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Hunter’s Point South Park phase 2 opening offers extra 5.5 acres of waterfront green space

The first phase of the Hunter’s Point South revitalization opened in 2013.

Hunter's Point South Waterfront Park unveiled its second

Hunter's Point South Waterfront Park unveiled its second phase on Wednesday, June 27, 2018, which offers sweeping views of Manhattan's skyline on an additional 5.5 acres. Photo Credit: Uli Seit

Queens residents have a new place to hang along the East River after the official opening of the Hunter’s Point South Waterfront Park extension on Wednesday.

City officials cut a ceremonial green ribbon to mark the completion of phase two of the joint project between the city Economic Development Corporation and Department of Parks and Recreation, which includes a 5.5-acre extension of the park along the Long Island City waterfront.

The extension begins south of 54th Avenue and wraps around Newtown Creek, connecting with the existing park that was completed in August 2013. The result is 11 acres of contiguous space for New Yorkers to enjoy.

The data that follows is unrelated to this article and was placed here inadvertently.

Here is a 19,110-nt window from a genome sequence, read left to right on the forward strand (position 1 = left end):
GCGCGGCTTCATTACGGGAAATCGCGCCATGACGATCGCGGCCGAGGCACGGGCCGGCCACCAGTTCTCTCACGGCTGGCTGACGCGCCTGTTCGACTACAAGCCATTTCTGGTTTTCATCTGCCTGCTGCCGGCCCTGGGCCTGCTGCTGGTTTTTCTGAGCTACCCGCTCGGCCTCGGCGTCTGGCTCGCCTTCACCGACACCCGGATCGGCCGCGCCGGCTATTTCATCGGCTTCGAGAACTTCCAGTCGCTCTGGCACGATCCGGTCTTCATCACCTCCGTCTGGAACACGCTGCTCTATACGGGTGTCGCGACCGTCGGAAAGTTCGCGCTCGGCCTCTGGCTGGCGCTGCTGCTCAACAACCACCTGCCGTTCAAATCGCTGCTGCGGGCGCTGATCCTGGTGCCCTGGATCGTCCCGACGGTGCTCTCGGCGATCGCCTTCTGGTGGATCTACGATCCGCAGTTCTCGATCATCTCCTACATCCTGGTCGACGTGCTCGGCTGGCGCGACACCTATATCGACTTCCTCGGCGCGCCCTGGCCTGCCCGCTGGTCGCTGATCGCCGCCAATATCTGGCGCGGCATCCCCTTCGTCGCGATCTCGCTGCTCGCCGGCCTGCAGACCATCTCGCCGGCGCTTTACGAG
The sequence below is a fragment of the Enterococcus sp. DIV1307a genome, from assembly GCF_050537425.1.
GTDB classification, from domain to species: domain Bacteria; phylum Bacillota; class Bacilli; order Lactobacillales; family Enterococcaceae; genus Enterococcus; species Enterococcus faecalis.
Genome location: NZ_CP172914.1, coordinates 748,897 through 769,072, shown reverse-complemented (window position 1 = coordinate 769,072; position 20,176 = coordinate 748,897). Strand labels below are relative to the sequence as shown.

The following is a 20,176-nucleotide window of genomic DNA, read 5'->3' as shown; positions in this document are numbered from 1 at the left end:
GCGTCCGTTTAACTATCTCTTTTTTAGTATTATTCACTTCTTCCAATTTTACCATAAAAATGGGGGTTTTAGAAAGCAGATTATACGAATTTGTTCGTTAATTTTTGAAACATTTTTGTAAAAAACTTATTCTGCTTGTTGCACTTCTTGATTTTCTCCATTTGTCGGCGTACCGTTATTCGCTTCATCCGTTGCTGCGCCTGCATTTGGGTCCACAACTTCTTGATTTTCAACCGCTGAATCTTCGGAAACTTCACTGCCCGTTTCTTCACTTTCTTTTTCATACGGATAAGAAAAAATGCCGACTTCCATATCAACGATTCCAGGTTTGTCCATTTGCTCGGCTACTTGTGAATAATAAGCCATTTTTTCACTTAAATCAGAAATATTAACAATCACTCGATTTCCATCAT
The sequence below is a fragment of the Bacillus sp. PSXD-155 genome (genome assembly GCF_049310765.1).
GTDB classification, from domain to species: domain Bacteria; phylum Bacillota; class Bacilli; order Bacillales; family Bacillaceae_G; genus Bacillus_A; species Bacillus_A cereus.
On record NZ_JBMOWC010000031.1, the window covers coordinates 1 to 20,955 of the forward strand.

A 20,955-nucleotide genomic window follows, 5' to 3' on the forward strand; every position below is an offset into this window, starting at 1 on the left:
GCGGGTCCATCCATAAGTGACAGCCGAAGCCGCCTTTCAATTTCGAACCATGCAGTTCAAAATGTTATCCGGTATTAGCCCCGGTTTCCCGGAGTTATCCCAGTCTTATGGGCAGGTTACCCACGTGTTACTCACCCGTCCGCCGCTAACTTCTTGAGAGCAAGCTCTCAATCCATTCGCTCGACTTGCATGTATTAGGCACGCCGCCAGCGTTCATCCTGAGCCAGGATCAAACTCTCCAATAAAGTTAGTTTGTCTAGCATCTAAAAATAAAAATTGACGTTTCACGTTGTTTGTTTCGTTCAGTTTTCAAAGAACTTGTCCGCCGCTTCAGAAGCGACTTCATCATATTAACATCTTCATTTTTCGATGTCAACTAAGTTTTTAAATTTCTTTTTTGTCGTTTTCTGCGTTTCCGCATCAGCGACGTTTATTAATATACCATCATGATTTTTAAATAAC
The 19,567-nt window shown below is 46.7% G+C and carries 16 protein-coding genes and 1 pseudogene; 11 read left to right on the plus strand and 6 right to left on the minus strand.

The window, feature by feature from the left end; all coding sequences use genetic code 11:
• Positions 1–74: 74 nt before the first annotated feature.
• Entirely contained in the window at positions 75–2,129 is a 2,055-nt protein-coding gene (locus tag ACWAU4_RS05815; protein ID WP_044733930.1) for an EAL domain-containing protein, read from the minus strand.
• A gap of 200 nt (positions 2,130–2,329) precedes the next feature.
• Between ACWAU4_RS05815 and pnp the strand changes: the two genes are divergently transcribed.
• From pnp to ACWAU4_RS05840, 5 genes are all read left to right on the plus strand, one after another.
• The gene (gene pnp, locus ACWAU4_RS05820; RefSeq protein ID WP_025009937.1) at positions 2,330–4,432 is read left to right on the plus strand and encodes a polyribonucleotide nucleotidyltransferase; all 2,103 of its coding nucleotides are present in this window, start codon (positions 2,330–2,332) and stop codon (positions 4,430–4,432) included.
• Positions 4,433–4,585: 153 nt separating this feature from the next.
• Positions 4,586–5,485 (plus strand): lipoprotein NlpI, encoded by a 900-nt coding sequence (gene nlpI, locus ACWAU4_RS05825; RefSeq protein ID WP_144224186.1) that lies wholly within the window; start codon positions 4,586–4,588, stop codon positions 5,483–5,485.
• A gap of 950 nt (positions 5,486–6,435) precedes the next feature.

The new section features panoramic views of the Manhattan skyline, courtesy of a sprawling lawn space and a promenade that juts out over the green space.

“The enjoyment will go on for generations here at Hunter’s Point South,” said Queens Borough President Melinda Katz.

The project, spearheaded by the EDC, also includes plans for 5,000 apartments, with at least 60 percent of the units designated as affordable housing for low-, moderate-, and middle-income families. Phase one of the project included two mixed-use buildings with 900 residential units and about 20,000 square feet of new retail space.

However, residents from a nearby middle-income housing co-op picketed across the street from the ribbon-cutting, saying they were being priced out of the neighborhood by increasing maintenance costs.

State Sen. Michael Gianaris acknowledged the protesting residents, saying, “These are the people that have made this community what it is, these are the people that have made it so desirable for others to come here, and the last thing we want to do is drive them out of the neighborhood because it becomes too expensive.”


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